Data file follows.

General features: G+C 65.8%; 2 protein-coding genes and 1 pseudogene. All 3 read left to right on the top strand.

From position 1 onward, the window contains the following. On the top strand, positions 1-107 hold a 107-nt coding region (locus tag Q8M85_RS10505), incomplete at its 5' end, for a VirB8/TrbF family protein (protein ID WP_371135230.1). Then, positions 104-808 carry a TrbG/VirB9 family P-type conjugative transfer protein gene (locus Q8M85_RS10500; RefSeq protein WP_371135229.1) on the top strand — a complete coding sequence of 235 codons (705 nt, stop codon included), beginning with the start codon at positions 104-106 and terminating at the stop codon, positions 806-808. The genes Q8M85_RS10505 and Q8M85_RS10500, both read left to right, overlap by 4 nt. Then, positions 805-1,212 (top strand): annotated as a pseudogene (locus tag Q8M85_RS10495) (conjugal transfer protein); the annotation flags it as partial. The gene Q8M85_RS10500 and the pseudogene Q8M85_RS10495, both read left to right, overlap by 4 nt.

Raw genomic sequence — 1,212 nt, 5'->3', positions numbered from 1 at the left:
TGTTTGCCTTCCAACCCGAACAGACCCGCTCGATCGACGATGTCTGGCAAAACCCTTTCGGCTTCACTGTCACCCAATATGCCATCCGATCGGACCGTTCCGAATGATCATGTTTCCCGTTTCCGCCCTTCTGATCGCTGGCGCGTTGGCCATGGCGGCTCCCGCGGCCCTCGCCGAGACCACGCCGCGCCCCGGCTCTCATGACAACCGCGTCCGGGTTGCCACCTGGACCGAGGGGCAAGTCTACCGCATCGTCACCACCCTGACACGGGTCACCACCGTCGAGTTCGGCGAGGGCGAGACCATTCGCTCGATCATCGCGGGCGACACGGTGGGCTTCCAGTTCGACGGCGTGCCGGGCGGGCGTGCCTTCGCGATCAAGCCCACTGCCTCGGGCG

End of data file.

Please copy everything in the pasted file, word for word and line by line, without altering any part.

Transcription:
General features: G+C 65.8%; 2 protein-coding genes and 1 pseudogene. All 3 read left to right on the top strand.

From position 1 onward, the window contains the following. On the top strand, positions 1-107 hold a 107-nt coding region (locus tag Q8M85_RS10505), incomplete at its 5' end, for a VirB8/TrbF family protein (protein ID WP_371135230.1). Then, positions 104-808 carry a TrbG/VirB9 family P-type conjugative transfer protein gene (locus Q8M85_RS10500; RefSeq protein WP_371135229.1) on the top strand — a complete coding sequence of 235 codons (705 nt, stop codon included), beginning with the start codon at positions 104-106 and terminating at the stop codon, positions 806-808. The genes Q8M85_RS10505 and Q8M85_RS10500, both read left to right, overlap by 4 nt. Then, positions 805-1,212 (top strand): annotated as a pseudogene (locus tag Q8M85_RS10495) (conjugal transfer protein); the annotation flags it as partial. The gene Q8M85_RS10500 and the pseudogene Q8M85_RS10495, both read left to right, overlap by 4 nt.

Raw genomic sequence — 1,212 nt, 5'->3', positions numbered from 1 at the left:
TGTTTGCCTTCCAACCCGAACAGACCCGCTCGATCGACGATGTCTGGCAAAACCCTTTCGGCTTCACTGTCACCCAATATGCCATCCGATCGGACCGTTCCGAATGATCATGTTTCCCGTTTCCGCCCTTCTGATCGCTGGCGCGTTGGCCATGGCGGCTCCCGCGGCCCTCGCCGAGACCACGCCGCGCCCCGGCTCTCATGACAACCGCGTCCGGGTTGCCACCTGGACCGAGGGGCAAGTCTACCGCATCGTCACCACCCTGACACGGGTCACCACCGTCGAGTTCGGCGAGGGCGAGACCATTCGCTCGATCATCGCGGGCGACACGGTGGGCTTCCAGTTCGACGGCGTGCCGGGCGGGCGTGCCTTCGCGATCAAGCCCACTGCCTCGGGCG